You are not an Apology


The title of this post is admittedly strange…you are not an apology?  What the heck does that mean?  This is a phrase that God gave me to describe a phenomenon we may experience in seasons of our lives that is a direct product of shame.  We may not realize that it is shame, but if you look closely, you’ll see shame written all over it.

There are times we make mistakes in life.  Some of these mistakes are made out of ignorance.  We can honestly look back and say I did the best I could with the information I had.  Other mistakes are made out of willful disobedience.  There comes a point as a believer where we acknowledge our mistakes, repent and make the decision to allow God to give us a course correction.  This act of repentance often lends itself to new seasons and transitions in our lives.

But sometimes after repentance has taken place, we still find ourselves stuck in the “apology syndrome.”  I walked through a season like this recently.  There were some apologies I needed to make, for sure, and some ways in which I needed to humble myself.  That was all well and good.  BUT…I found myself always apologizing.  I was more or less apologizing for who I was.  I felt it necessary to apologize for the fact that I take risks and that I make mistakes.  There was something in me that just wanted to say to the world, “Sorry, I’m like this.  Sorry I’m not better at life.  Sorry I haven’t figured this all out.”  I allowed the previous season to put parameters around me and to start influencing my belief in who I am and what I could do.

The “apology syndrome” manifested itself in many ways.  Anytime someone would speak to me about my future or my calling in life, at some point in the conversation I would insert a “yeah but…” and proceed to tell the person what I mess I am.  Anytime someone pointed out a strength of mine, I would be sure I told them at least three or four of my weaknesses.  I would be sure to apologize profusely to those close to me for taking up their time, for being too much, too annoying, too broken, blah blah blah.  I was in the business of disqualifying myself from all future brightness.  I think my biggest goal was to simply blend into the background without creating too much of a disturbance.  God is a good daddy though. I am amazed at the times He has called me from the back of the room to the front and spoken to others about my destiny, while I tried to put a cloak over it. 

The most significant place this apology syndrome manifested itself is in my relationship with dad…Father God.  I found myself starting every prayer apologizing for the same things I had already brought before Him in repentance months prior.  It was like I felt I needed to know that was my place.  I know I messed things up.  I know I missed the mark and got it wrong, but would you mind helping me out with this?  I’ll do my best not to disturb you Father, but if you could just help me make it through all this, then  I won’t ask you for anything else.  If you just help me make it through, I’ll be content to sit in the background and not make any waves.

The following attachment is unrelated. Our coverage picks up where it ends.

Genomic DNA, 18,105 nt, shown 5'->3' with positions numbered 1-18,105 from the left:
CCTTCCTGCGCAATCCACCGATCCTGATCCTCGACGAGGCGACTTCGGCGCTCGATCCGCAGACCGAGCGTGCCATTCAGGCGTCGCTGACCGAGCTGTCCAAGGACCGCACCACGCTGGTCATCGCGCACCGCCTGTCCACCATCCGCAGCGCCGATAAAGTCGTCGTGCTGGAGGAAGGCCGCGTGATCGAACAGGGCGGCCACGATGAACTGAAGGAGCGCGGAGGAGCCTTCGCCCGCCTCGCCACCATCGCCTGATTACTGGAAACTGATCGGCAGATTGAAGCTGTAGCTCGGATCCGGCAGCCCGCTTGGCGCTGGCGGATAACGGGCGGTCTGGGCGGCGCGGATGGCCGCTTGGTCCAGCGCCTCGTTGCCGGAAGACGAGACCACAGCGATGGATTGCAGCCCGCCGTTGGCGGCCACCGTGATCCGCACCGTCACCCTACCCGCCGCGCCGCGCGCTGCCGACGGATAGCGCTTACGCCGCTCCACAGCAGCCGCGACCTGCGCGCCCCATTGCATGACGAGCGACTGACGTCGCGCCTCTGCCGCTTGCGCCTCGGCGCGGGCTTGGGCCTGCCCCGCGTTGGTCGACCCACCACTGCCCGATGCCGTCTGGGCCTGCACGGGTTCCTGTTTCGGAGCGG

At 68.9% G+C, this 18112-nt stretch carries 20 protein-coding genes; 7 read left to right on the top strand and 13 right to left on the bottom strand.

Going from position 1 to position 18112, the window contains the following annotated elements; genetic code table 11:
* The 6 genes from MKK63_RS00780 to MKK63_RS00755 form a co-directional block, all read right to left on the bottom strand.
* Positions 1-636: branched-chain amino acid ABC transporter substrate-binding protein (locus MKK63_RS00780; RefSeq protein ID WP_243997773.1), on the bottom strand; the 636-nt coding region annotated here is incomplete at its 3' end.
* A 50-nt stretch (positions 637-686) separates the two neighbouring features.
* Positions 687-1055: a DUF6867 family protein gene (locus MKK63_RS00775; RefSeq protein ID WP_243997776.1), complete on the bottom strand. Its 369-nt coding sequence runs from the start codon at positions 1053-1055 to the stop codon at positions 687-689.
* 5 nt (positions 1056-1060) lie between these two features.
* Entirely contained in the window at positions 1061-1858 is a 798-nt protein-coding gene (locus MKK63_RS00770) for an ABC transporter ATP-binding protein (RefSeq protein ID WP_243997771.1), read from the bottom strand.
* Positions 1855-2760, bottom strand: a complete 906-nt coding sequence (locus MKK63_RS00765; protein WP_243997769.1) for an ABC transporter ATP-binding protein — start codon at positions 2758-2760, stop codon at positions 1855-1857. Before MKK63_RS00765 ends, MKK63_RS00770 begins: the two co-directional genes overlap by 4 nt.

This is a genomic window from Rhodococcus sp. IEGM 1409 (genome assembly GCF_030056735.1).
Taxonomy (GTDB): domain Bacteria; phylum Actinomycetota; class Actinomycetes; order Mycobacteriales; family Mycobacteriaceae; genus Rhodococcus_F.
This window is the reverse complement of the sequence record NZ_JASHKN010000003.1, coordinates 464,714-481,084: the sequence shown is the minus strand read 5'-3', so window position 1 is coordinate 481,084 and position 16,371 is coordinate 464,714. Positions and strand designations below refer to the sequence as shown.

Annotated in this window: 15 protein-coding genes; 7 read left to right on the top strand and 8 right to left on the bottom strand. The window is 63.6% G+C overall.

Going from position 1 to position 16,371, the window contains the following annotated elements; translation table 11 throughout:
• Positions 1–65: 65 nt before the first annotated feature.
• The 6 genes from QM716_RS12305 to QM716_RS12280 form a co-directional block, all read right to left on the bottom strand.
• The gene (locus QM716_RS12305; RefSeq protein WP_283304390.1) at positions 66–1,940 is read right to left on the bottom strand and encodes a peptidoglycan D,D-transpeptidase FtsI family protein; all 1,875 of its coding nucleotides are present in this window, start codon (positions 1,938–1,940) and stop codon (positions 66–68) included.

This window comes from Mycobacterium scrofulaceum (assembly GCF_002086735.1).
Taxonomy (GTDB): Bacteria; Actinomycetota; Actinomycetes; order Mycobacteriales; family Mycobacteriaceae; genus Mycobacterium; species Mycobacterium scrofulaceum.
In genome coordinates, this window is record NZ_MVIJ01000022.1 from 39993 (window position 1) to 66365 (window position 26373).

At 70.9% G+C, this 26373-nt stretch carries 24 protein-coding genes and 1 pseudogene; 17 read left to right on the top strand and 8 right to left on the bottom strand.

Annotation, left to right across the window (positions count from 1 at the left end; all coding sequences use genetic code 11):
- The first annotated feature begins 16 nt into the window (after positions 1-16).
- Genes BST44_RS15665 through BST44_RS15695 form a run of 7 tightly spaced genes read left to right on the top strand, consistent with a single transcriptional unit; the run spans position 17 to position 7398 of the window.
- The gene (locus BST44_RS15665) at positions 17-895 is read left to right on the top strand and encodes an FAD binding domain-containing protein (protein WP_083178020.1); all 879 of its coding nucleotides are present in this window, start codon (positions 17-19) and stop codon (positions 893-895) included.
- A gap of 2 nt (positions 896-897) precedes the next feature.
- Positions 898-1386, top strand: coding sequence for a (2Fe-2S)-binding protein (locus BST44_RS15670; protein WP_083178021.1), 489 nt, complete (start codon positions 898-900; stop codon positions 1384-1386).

Over time, I realized I was right about one thing.  I do not deserve a blessed thing on my own merits.  But I never have apart from His love and His grace.  I realized that I was viewing myself through a very faulty paradigm.  Kris Vallotton discusses this kind of thinking in his book The Supernatural Ways of Royalty.  He talks about our tendency to have a pauper mentality, rather than embracing our full identity as princes and princesses in the Kingdom of God.  He writes, “To go back and say that’s still who we are is to deny what Christ did for us.  Doing that is no longer humbling ourselves, it’s undercutting the resurrection power God has given us to live like Him.”  Boom.

I don’t really understand how this whole thing works.  But basically, when we chose Jesus, we became God’s kids.  No matter the seasons we go through in life, no matter how bad we messed it all up, no matter the mistakes we made, He loves us.  He chose to stick life out with us…through the ups and downs, the good and bad.  He is committed to our growth in this process.  And He never leaves us.  It has never been about what we deserve.  It’s about who we are.  The moment I surrendered my life to the Lord, I became a princess because I was adopted by the King.  Everything I go through in life is royal training.  I wasn’t always a princess and I don’t always behave like a princess should, but my faithful Father is showing me the ropes.  He is loving, faithful and patient with me. 

Again, all of this is because He chooses to love me.  This part is the most difficult for me to comprehend.  I know me.  I know all of me.  And there is some stuff in there that I find difficult to love, but God loves it all.  It remains a mystery to me, but it is a mystery I am happy to live with.  The mystery called Grace.

So stop apologizing for who you are.  Stop apologizing for not knowing all the answers.  Stop apologizing for being messy.  And stop disqualifying yourself.   You are royal.  You are loved.  And you are becoming refined through the process.  He chose your heart as a home for His resurrection power.  His life lives and breathes inside of you.  And as we see Him for who He truly is, we discover we are not an apology.  Our true identity as royal sons and daughters is finally revealed.

Your crucifixion with Christ has severed the tie to this life, and now your true life is hidden away in God in Christ.  And as Christ himself is seen for who he really is, who you really are will also be revealed, for you are now one with Him in His glory! (Col. 3:3-4 TPT)

Theresa Flood